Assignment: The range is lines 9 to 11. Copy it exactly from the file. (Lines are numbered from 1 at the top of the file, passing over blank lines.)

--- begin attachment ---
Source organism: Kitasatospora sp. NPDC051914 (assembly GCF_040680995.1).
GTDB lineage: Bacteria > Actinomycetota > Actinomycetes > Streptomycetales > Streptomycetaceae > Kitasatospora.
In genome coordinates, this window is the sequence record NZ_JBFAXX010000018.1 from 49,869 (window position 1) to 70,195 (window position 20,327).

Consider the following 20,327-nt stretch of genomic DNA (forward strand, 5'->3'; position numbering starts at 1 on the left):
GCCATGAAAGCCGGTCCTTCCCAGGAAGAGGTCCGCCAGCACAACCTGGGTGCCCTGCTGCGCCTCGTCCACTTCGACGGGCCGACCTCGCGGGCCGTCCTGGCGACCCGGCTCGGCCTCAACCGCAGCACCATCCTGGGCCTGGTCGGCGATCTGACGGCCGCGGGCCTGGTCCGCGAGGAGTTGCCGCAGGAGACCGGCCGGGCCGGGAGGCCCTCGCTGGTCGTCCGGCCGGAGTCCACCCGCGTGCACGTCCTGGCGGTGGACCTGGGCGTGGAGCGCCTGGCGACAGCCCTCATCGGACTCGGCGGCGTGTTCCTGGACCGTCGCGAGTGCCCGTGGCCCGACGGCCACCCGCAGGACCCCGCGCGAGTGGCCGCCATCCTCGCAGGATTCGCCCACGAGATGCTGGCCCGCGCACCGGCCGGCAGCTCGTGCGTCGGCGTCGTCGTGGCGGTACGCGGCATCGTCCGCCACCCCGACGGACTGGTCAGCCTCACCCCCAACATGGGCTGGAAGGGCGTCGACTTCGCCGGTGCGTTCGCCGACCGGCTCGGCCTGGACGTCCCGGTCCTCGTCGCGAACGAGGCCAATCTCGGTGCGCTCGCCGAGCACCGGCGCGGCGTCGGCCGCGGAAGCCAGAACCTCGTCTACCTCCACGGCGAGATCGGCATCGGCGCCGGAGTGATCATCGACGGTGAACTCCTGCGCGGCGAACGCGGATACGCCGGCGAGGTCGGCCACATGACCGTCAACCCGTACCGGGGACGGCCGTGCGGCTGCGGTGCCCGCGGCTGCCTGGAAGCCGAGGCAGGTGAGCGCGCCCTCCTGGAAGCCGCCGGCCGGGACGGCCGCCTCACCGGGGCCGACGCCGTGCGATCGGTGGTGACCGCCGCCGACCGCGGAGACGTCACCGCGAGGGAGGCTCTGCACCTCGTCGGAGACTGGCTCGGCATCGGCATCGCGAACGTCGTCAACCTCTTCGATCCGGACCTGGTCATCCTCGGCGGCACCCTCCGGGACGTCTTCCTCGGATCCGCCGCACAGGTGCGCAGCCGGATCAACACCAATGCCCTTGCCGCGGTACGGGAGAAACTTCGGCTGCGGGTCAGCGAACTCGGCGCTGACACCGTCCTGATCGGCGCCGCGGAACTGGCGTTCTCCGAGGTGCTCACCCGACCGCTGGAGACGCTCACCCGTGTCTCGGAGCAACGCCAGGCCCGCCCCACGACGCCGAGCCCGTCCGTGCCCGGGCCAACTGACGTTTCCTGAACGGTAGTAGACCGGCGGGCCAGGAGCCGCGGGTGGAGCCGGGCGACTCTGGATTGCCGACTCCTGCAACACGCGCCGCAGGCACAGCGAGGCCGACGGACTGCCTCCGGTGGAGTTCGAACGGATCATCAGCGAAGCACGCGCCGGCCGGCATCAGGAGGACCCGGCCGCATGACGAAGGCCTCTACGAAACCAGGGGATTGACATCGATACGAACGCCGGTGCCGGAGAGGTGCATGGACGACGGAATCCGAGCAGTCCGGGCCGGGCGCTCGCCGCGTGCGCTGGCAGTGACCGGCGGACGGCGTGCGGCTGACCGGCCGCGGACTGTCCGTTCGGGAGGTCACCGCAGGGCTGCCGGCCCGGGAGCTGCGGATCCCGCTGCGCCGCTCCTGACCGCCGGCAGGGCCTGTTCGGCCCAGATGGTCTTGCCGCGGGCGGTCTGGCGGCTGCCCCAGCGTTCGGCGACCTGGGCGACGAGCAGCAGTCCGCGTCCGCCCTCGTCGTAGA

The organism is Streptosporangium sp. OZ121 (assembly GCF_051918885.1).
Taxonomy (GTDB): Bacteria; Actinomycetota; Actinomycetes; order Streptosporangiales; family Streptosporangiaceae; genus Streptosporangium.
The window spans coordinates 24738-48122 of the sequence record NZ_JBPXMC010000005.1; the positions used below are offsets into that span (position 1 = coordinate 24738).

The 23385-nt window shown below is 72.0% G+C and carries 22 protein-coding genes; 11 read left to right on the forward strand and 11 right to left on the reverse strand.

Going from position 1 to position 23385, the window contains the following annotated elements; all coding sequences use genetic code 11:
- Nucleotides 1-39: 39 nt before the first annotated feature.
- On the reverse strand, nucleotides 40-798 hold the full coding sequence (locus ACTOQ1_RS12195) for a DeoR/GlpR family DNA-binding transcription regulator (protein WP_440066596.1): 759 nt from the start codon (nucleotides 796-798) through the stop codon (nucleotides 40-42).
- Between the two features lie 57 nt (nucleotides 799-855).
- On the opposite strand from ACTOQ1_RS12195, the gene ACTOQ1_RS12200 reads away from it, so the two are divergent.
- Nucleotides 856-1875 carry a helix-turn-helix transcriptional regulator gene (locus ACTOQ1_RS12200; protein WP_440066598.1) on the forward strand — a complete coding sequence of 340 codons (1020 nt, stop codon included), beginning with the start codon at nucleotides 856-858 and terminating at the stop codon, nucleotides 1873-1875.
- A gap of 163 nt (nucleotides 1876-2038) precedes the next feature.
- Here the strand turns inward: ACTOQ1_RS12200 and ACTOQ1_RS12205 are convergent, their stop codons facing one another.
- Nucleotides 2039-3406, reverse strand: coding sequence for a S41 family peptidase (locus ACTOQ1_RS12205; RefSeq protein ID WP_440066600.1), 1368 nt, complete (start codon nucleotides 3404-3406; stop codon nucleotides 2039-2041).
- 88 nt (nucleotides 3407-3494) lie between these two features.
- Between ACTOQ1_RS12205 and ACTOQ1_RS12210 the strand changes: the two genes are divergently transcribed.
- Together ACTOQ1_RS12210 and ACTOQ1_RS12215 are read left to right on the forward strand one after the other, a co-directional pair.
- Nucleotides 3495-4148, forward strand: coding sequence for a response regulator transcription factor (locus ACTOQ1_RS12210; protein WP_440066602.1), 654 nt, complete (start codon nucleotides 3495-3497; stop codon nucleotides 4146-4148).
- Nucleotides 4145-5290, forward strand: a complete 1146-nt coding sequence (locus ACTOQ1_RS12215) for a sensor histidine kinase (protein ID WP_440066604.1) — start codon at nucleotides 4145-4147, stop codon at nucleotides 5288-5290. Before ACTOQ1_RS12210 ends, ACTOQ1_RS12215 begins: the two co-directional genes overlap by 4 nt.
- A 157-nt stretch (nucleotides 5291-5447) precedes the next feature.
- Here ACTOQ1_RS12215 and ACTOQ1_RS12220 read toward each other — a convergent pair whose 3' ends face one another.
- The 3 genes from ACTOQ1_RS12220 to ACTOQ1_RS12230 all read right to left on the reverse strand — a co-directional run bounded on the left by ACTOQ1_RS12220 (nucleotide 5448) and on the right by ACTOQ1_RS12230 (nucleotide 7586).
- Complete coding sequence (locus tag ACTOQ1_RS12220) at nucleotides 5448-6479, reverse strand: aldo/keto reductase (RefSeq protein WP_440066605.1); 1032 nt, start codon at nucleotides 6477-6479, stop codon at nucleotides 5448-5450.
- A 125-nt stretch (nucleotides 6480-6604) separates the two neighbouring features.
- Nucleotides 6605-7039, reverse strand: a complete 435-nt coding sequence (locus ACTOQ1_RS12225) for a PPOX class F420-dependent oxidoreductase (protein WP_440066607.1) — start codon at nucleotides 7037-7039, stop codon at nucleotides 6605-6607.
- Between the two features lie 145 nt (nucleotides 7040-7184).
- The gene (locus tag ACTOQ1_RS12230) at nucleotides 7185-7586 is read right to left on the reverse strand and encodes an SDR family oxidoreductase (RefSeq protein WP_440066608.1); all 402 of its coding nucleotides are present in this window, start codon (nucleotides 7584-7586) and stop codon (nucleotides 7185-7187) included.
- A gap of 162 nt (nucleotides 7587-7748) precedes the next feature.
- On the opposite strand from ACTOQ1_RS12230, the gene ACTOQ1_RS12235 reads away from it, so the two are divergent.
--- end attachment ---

The 23385-nt window shown below is 72.0% G+C and carries 22 protein-coding genes; 11 read left to right on the forward strand and 11 right to left on the reverse strand.

Going from position 1 to position 23385, the window contains the following annotated elements; all coding sequences use genetic code 11:
- Nucleotides 1-39: 39 nt before the first annotated feature.